Why Goods Movement Matters

Strategies for Moving Goods in Metropolitan Areas

Cities cannot survive without an effective urban goods movement system. The health of the city’s economy is dependent on its ability to accommodate the movement and delivery of goods. Furthermore, the livability that most cities are striving for is directly affected by the congestion and environmental impacts of trucks, the backbone of urban freight system. To this end, cities can no longer afford to ignore freight and how it interacts with the built environment.

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Goods movement is critical to everyday life.

Take a moment to look around the room you are in right now. Whether it’s your home, place of work or favorite cafe, every item that you see was brought here from places around the corner or the globe by the goods movement system.

Goods are the meats and vegetables you cook for dinner, the clothes you buy in the store and order online, the pens you write with at your desk, the walls holding up the buildings around you, and the trash you generate. We live in a world built on trade where the goods movement sector connects people to these goods and goods to people on many levels, from local to global. Just as you must travel to get to your job or to visit a friend, all of the goods that you consume and support your daily life must also travel to their final destination.

The efficient delivery of products is critical to the satisfaction of the customer, the success of individual businesses and the urban and global economies. Yet in order to reach the final destination, goods distributors face significant challenges across urban and metropolitan environments: congested city streets, regional highways and rail networks, and bottlenecked ports and airports. The distribution of goods also contributes to this congestion, increasing emissions and noise on the streets.

Impeding the movement of goods impedes the economy. In the extreme situation where the supply chain comes to a standstill in a large metropolitan area, effects will be felt by locals and ripple out across the world. If action is not taken to remedy the situation fast, residents will lose access to basic life necessities. Hospitals would exhaust their critical supplies in just 24 hours, service stations would run out of fuel in 48 hours, and grocery stores would be out of perishables in 72 hours.1

Goods movement must be flexible and able to accommodate rapidly changing environments. Today there is an immense amount of pressure placed upon the goods movement industry. Online sales are growing three times faster than traditional retail sales2 and companies have shifted to just-in-time deliveries – receiving goods only as they are needed to reduce inventory cost – requiring more frequent and customized deliveries. Modern societal and technological trends, particularly the rise of consumerism and the service sector, impose even more demand on urban distribution systems that must operate within already dense, congested and strained networks.

The goods movement industry is the backbone of society; it cannot and will not disappear. No matter what, people need to receive goods to sustain their daily lifestyles. For decades, goods movement has existed in an ecosystem that has typically been openly hostile to it or given it a lower priority. Until recently urban freight had been overlooked by urban planners and the government.3 However, even though goods distribution trips are a part of an industry and system that are invisible to most people, goods movement is absolutely critical to people’s lives and must be addressed as a key component of the livability and efficiency of our cities today.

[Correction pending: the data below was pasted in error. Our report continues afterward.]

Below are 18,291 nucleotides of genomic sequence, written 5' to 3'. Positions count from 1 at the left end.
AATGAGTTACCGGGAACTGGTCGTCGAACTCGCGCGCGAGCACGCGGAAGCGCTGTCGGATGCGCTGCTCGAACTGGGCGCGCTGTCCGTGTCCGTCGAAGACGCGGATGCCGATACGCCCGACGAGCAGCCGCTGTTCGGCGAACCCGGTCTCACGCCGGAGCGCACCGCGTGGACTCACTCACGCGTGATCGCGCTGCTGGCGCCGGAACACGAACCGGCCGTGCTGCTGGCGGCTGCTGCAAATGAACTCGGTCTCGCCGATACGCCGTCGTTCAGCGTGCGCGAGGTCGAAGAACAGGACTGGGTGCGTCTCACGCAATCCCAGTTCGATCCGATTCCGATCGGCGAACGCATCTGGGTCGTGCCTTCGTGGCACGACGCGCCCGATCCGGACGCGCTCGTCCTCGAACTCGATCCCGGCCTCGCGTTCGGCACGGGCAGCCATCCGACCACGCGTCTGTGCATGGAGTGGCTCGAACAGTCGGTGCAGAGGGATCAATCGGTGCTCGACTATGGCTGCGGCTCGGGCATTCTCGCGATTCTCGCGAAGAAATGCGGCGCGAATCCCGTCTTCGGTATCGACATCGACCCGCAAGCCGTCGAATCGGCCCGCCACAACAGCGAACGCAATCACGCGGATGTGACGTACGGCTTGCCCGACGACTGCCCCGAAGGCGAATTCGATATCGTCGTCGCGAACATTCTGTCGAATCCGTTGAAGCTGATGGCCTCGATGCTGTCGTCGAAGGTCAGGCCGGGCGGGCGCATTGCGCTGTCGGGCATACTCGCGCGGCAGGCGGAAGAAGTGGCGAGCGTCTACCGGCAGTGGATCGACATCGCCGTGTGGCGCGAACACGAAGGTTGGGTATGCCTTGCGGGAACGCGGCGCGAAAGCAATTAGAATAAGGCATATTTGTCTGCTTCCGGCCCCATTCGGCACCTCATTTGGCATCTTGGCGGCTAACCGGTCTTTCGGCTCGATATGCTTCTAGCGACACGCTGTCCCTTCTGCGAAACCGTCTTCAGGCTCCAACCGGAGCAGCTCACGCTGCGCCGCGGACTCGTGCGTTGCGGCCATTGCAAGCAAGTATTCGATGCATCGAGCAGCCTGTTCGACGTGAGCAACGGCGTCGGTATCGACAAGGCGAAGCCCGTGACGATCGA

Where Goods Go, Metropolitan Areas

It is that last leg of the journey – the transportation and delivery of goods to businesses and residents in cities – that presents one of the major challenges for urban freight operators and city planners.

In 2010, for the first time ever, 50% of the world population was living in a metropolitan area; in the United States, Canada and Europe this figure was over 80%.4 More than 80% of global GDP is generated in cities, urban areas are becoming more attractive and the number of urban residents is expected to increase by 1.5 times by 2045.5 With more people come higher demand and the need for more deliveries of goods to these areas. It is estimated that close to almost all of global trade originates, traverses through or is destined for a metropolitan area.6

As a result, metropolitan areas are the main hubs in the global goods distribution network. They are home to intermodal terminals such as ports, airports and rail yards that serve as the interfaces between the global supply chain and the more local, national and urban supply chain. Goods are both produced and consumed in these places, with some metropolitan areas primarily serving as global manufacturing or trade centers while others mostly serve as consumers of finished products.

The metropolitan goods movement system operates on two scales: 1) goods travelling into and out of a metropolitan area, and 2) goods travelling within a metropolitan area. Once goods arrive at a major gateway – a port, air or rail terminal – they are typically transported to logistics facilities within a metropolitan area – such as warehouses and distribution centers – for processing and then are routed to their final destinations. These destinations may be local (within the same metro area), or regional (to other metro areas). At the same time, metro areas are producers of goods that are exported to other cities and regions. While the entire network is interdependent and must function cohesively, particular attention must be paid to the goods transported and delivered to the growing number of consumers located in complex urban environments.